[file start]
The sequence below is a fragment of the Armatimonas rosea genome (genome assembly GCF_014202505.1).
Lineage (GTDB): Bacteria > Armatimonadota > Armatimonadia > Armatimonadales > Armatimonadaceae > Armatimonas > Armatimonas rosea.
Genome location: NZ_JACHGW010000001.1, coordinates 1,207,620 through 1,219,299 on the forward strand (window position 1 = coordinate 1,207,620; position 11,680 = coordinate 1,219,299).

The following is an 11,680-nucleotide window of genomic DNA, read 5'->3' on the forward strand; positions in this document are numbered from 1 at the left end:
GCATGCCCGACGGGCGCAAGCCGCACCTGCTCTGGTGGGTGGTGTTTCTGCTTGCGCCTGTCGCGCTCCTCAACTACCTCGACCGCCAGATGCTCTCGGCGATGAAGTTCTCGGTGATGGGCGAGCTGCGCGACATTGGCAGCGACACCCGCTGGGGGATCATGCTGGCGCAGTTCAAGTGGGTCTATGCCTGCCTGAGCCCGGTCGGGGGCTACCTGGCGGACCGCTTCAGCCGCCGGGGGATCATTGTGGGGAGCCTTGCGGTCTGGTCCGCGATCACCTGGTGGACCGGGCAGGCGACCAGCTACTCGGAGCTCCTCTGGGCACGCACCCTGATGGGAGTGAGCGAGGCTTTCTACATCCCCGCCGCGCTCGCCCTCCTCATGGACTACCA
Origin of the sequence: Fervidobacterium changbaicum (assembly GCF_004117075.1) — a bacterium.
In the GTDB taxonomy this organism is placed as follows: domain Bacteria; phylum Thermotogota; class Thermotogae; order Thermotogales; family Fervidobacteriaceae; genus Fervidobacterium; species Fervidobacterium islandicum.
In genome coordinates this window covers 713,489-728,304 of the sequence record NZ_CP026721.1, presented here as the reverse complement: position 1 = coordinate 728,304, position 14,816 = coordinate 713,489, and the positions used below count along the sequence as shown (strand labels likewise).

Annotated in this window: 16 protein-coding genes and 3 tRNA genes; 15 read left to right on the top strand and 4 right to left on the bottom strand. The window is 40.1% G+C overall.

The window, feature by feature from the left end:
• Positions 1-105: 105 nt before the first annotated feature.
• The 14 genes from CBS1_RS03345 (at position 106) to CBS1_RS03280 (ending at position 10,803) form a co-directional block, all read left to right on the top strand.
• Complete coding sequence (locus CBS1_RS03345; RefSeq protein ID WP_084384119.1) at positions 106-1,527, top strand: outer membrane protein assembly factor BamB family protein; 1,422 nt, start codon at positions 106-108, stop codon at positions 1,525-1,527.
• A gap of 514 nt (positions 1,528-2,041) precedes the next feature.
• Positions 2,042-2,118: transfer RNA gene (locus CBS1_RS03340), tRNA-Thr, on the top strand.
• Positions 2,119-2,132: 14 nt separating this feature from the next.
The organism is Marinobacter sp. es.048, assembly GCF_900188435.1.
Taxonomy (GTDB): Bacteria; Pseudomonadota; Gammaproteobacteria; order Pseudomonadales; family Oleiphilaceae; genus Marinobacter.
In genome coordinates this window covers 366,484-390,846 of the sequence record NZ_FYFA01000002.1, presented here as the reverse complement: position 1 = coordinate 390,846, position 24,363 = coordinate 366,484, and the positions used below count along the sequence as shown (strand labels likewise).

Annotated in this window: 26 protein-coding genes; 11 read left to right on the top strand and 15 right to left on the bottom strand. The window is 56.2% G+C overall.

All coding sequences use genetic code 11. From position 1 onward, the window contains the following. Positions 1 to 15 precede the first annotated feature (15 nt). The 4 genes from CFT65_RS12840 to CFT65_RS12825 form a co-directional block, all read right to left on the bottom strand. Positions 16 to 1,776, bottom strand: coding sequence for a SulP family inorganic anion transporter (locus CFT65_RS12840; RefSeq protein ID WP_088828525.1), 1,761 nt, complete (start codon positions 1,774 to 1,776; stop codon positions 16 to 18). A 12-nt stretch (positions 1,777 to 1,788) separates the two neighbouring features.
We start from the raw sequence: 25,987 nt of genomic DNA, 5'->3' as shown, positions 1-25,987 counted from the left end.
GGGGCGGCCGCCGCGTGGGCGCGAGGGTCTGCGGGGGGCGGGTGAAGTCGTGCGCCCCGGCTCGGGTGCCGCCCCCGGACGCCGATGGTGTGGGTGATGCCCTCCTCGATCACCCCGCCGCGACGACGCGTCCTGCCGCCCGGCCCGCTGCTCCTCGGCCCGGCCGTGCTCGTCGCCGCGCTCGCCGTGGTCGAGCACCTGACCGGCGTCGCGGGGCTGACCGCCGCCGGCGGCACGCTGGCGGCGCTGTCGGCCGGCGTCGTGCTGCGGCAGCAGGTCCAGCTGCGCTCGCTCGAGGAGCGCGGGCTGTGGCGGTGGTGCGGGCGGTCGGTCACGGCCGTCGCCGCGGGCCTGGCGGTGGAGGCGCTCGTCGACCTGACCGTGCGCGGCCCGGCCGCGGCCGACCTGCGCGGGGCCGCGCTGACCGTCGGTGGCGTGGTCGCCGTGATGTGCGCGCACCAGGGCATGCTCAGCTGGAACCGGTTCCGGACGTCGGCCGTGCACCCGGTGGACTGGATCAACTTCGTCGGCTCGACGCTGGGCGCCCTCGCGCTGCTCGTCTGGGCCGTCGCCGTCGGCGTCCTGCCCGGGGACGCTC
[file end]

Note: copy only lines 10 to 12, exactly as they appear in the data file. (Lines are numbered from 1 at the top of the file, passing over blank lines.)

The window, feature by feature from the left end:
• Positions 1-105: 105 nt before the first annotated feature.
• The 14 genes from CBS1_RS03345 (at position 106) to CBS1_RS03280 (ending at position 10,803) form a co-directional block, all read left to right on the top strand.